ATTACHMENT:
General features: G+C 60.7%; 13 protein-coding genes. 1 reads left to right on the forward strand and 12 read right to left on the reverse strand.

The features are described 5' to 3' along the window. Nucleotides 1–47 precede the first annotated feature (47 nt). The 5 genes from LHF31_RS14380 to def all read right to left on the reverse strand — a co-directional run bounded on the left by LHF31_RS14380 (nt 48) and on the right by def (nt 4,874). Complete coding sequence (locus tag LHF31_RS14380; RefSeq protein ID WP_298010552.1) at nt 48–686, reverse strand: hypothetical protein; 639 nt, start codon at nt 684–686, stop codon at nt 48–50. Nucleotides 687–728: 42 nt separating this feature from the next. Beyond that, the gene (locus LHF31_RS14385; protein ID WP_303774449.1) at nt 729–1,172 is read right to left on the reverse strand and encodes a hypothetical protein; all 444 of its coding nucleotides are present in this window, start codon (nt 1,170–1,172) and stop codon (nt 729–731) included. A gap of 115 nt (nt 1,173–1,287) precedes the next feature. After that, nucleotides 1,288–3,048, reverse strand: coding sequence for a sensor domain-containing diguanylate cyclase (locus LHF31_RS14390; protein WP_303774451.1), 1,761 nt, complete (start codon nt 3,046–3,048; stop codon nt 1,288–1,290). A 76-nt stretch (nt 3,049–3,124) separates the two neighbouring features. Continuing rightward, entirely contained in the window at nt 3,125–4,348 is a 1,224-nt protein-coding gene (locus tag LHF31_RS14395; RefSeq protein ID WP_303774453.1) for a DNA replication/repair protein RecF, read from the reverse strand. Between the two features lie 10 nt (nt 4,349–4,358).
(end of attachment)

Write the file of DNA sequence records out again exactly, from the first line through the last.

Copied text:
General features: G+C 60.7%; 13 protein-coding genes. 1 reads left to right on the forward strand and 12 read right to left on the reverse strand.

The features are described 5' to 3' along the window. Nucleotides 1–47 precede the first annotated feature (47 nt). The 5 genes from LHF31_RS14380 to def all read right to left on the reverse strand — a co-directional run bounded on the left by LHF31_RS14380 (nt 48) and on the right by def (nt 4,874). Complete coding sequence (locus tag LHF31_RS14380; RefSeq protein ID WP_298010552.1) at nt 48–686, reverse strand: hypothetical protein; 639 nt, start codon at nt 684–686, stop codon at nt 48–50. Nucleotides 687–728: 42 nt separating this feature from the next. Beyond that, the gene (locus LHF31_RS14385; protein ID WP_303774449.1) at nt 729–1,172 is read right to left on the reverse strand and encodes a hypothetical protein; all 444 of its coding nucleotides are present in this window, start codon (nt 1,170–1,172) and stop codon (nt 729–731) included. A gap of 115 nt (nt 1,173–1,287) precedes the next feature. After that, nucleotides 1,288–3,048, reverse strand: coding sequence for a sensor domain-containing diguanylate cyclase (locus LHF31_RS14390; protein WP_303774451.1), 1,761 nt, complete (start codon nt 3,046–3,048; stop codon nt 1,288–1,290). A 76-nt stretch (nt 3,049–3,124) separates the two neighbouring features. Continuing rightward, entirely contained in the window at nt 3,125–4,348 is a 1,224-nt protein-coding gene (locus tag LHF31_RS14395; RefSeq protein ID WP_303774453.1) for a DNA replication/repair protein RecF, read from the reverse strand. Between the two features lie 10 nt (nt 4,349–4,358).